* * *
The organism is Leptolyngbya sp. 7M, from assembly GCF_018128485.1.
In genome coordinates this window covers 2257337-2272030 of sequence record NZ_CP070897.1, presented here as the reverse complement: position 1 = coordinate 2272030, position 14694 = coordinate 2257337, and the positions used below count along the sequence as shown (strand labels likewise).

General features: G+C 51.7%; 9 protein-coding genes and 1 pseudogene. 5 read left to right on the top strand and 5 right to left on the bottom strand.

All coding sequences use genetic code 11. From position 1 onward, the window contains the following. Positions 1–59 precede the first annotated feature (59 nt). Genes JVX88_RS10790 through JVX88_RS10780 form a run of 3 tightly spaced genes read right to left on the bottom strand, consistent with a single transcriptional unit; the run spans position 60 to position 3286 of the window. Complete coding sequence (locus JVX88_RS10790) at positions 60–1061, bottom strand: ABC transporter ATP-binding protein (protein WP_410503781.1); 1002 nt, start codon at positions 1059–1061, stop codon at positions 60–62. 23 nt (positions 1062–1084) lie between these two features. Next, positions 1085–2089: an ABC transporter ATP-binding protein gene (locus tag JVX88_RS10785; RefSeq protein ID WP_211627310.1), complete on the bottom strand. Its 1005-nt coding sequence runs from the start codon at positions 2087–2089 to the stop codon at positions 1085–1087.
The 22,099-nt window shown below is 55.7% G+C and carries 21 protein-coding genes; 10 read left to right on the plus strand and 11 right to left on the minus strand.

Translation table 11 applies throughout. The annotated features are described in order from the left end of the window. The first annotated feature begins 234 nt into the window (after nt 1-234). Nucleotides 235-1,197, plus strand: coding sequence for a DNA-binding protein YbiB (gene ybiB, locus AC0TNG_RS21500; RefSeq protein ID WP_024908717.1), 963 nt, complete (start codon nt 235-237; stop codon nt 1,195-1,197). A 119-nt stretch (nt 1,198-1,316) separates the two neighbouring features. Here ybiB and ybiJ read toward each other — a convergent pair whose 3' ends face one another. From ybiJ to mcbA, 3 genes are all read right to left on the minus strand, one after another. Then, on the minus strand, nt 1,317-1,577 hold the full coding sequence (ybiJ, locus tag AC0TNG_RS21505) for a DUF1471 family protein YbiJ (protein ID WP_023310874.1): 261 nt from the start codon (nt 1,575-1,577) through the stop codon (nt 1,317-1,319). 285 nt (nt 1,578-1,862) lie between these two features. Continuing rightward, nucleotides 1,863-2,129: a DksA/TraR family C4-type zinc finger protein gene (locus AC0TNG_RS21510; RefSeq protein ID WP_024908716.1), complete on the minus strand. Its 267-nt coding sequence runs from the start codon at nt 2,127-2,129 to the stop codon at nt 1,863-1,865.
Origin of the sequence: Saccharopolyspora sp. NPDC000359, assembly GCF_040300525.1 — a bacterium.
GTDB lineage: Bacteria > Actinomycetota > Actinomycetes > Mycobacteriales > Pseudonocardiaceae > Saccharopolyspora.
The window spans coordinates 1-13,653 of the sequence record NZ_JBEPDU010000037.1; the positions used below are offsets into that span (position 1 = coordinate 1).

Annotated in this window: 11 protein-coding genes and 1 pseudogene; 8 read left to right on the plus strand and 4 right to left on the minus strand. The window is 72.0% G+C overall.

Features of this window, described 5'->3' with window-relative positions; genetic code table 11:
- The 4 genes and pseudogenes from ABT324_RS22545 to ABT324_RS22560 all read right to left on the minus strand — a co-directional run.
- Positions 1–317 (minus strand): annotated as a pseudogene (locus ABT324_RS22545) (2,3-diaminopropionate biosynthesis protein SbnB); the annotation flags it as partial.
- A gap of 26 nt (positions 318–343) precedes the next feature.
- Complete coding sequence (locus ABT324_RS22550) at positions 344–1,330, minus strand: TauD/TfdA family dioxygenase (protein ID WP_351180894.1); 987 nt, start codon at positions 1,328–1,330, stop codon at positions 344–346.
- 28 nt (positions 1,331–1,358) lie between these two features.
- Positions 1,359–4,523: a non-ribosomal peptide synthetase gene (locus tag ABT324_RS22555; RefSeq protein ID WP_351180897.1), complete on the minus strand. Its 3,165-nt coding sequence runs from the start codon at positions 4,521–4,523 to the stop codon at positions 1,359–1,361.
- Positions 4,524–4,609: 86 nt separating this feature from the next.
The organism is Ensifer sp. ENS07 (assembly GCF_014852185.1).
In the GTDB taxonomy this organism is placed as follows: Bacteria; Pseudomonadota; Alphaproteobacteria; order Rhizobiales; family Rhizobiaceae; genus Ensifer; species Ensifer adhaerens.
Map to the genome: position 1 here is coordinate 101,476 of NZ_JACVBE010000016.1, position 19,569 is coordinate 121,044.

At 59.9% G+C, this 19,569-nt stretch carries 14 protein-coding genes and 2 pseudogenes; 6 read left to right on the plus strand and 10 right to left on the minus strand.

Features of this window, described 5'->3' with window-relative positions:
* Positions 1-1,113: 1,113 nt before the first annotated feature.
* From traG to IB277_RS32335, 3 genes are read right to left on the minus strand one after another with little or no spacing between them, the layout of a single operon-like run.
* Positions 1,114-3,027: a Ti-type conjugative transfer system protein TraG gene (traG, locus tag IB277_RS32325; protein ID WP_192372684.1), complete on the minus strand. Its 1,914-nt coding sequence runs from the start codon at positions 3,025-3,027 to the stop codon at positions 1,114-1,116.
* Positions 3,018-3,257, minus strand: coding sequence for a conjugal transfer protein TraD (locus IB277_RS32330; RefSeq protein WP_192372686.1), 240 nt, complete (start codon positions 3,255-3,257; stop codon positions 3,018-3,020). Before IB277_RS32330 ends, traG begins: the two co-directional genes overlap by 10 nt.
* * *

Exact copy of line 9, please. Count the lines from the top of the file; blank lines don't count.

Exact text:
The window spans coordinates 1-13,653 of the sequence record NZ_JBEPDU010000037.1; the positions used below are offsets into that span (position 1 = coordinate 1).